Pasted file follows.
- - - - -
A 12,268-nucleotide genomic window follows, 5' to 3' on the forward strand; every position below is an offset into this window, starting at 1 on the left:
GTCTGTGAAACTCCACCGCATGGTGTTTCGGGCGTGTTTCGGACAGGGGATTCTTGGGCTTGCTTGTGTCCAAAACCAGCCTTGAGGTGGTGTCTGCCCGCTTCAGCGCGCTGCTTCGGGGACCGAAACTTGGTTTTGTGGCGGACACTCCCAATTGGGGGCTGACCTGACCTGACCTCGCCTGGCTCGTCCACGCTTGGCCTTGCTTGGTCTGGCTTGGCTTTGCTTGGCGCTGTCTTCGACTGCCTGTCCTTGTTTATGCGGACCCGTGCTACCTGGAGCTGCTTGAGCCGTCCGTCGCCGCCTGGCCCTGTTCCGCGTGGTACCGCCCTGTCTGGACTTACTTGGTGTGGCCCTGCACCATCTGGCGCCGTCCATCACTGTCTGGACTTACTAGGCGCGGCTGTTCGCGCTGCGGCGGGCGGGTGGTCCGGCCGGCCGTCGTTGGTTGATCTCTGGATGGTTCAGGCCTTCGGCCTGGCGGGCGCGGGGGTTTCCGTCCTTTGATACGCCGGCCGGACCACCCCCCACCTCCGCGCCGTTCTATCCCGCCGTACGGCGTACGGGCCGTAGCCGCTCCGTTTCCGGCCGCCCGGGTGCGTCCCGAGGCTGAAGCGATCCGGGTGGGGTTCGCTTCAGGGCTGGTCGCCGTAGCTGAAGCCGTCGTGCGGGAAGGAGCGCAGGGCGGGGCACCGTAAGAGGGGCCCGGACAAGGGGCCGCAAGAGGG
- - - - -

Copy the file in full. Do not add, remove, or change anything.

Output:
A 12,268-nucleotide genomic window follows, 5' to 3' on the forward strand; every position below is an offset into this window, starting at 1 on the left:
GTCTGTGAAACTCCACCGCATGGTGTTTCGGGCGTGTTTCGGACAGGGGATTCTTGGGCTTGCTTGTGTCCAAAACCAGCCTTGAGGTGGTGTCTGCCCGCTTCAGCGCGCTGCTTCGGGGACCGAAACTTGGTTTTGTGGCGGACACTCCCAATTGGGGGCTGACCTGACCTGACCTCGCCTGGCTCGTCCACGCTTGGCCTTGCTTGGTCTGGCTTGGCTTTGCTTGGCGCTGTCTTCGACTGCCTGTCCTTGTTTATGCGGACCCGTGCTACCTGGAGCTGCTTGAGCCGTCCGTCGCCGCCTGGCCCTGTTCCGCGTGGTACCGCCCTGTCTGGACTTACTTGGTGTGGCCCTGCACCATCTGGCGCCGTCCATCACTGTCTGGACTTACTAGGCGCGGCTGTTCGCGCTGCGGCGGGCGGGTGGTCCGGCCGGCCGTCGTTGGTTGATCTCTGGATGGTTCAGGCCTTCGGCCTGGCGGGCGCGGGGGTTTCCGTCCTTTGATACGCCGGCCGGACCACCCCCCACCTCCGCGCCGTTCTATCCCGCCGTACGGCGTACGGGCCGTAGCCGCTCCGTTTCCGGCCGCCCGGGTGCGTCCCGAGGCTGAAGCGATCCGGGTGGGGTTCGCTTCAGGGCTGGTCGCCGTAGCTGAAGCCGTCGTGCGGGAAGGAGCGCAGGGCGGGGCACCGTAAGAGGGGCCCGGACAAGGGGCCGCAAGAGGG